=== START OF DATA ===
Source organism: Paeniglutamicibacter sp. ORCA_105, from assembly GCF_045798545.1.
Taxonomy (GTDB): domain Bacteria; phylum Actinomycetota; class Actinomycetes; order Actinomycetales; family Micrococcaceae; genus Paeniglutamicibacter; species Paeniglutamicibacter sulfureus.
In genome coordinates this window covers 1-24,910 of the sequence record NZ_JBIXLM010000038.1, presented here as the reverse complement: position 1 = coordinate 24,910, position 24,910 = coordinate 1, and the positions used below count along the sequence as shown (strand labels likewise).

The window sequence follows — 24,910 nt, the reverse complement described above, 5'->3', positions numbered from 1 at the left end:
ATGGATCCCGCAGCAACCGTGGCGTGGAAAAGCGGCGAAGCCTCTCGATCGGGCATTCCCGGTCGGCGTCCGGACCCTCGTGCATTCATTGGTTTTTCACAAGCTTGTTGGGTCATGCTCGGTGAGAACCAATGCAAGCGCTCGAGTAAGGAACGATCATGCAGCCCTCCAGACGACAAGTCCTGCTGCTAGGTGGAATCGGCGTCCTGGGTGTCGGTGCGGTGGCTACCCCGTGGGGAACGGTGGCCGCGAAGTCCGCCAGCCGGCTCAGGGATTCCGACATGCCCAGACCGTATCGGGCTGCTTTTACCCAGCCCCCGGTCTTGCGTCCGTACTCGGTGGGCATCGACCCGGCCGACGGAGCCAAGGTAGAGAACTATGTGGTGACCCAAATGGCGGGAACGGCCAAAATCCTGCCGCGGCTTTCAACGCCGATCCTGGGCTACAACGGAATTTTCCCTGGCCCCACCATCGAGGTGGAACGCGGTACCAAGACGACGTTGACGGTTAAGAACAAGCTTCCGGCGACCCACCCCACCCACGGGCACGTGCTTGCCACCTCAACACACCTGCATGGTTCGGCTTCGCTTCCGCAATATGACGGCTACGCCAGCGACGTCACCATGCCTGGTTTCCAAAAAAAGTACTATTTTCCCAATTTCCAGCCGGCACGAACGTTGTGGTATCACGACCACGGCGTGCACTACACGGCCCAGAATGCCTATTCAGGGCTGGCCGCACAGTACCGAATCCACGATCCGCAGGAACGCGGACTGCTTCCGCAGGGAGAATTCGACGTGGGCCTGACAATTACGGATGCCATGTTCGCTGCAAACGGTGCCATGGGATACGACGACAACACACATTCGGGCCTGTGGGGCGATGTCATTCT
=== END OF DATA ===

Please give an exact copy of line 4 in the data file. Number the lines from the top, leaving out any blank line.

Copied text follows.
The window sequence follows — 24,910 nt, the reverse complement described above, 5'->3', positions numbered from 1 at the left end: